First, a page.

A letter sent Monday to Border Patrol agents informed them most complied with the Nov. 22 vaccine mandate deadline, according to a copy obtained by The Monitor.
Federal agencies were instructed to create a program requiring COVID-19 vaccination for all their employees, with exceptions only as required by law, via President Joe Biden’s executive order issued Sept. 9.
The agency set a deadline for Monday, Nov. 22. On Monday, U.S. Border Patrol Chief Raul L. Ortiz sent a letter informing agents that by then, 79% of all employees were fully vaccinated, according to the latest data provided as of Nov. 17.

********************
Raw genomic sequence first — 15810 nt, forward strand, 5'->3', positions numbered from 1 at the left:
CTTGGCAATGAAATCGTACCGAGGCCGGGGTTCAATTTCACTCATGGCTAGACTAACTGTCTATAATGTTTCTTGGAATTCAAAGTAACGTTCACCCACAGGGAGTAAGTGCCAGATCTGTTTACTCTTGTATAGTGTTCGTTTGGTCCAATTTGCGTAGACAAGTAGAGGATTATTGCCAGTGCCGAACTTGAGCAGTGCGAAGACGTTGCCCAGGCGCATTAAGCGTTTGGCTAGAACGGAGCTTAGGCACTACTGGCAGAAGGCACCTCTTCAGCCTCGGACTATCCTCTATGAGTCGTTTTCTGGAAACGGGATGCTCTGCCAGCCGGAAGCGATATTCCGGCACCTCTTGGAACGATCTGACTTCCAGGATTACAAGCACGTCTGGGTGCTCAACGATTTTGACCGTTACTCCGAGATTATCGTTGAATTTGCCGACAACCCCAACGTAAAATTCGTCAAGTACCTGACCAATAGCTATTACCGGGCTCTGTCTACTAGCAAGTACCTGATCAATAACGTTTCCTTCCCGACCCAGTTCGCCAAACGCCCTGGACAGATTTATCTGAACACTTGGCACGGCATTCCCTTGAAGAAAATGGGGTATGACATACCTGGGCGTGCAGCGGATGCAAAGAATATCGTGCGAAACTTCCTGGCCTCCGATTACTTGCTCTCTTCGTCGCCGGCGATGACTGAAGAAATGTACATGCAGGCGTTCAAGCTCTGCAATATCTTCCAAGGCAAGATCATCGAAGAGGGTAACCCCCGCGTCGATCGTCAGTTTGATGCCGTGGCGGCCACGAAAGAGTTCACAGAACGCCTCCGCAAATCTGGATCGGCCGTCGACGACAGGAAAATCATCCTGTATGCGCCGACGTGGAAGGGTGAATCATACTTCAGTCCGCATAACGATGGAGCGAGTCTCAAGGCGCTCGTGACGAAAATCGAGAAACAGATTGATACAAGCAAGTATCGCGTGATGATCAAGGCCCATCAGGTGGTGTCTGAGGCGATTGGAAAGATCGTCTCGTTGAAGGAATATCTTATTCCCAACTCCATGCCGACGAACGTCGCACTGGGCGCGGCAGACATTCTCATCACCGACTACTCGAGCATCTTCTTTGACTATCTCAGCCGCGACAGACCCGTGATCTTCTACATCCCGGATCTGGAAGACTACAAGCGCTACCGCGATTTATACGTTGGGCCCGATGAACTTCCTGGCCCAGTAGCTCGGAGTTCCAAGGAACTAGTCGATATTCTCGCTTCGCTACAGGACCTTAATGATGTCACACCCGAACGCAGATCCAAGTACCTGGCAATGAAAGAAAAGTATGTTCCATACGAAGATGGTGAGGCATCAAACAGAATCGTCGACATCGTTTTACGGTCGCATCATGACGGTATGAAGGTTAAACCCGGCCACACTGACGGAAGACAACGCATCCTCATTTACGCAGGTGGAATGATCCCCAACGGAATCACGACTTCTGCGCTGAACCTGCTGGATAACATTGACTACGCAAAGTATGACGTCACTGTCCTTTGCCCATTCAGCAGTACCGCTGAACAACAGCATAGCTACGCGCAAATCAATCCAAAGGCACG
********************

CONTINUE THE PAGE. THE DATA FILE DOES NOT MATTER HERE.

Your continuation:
About 16% of employees, who are not fully vaccinated, had submitted a reasonable accommodation request that was pending.
Overall, 5% of Border Patrol agents were out of compliance with the deadline — 3% were not fully vaccinated and had not filed a reasonable accommodation request, the other 2% were unresponsive to the agency.
Employees were advised of their requirement to comply with the mandate through previous efforts that included a letter sent to by the Department of Homeland Security.
“Employees who do not comply with the requirement to become vaccinated will be subject to formal discipline, up to and including removal from federal service,” Randolph D. “Tex” Alles, DHS deputy under secretary for management, wrote in an email addressed to all employees on Nov. 8.
Customs and Border Protection, the agency comprised of Border Patrol and Office of Field Operations, and the White House declined to comment.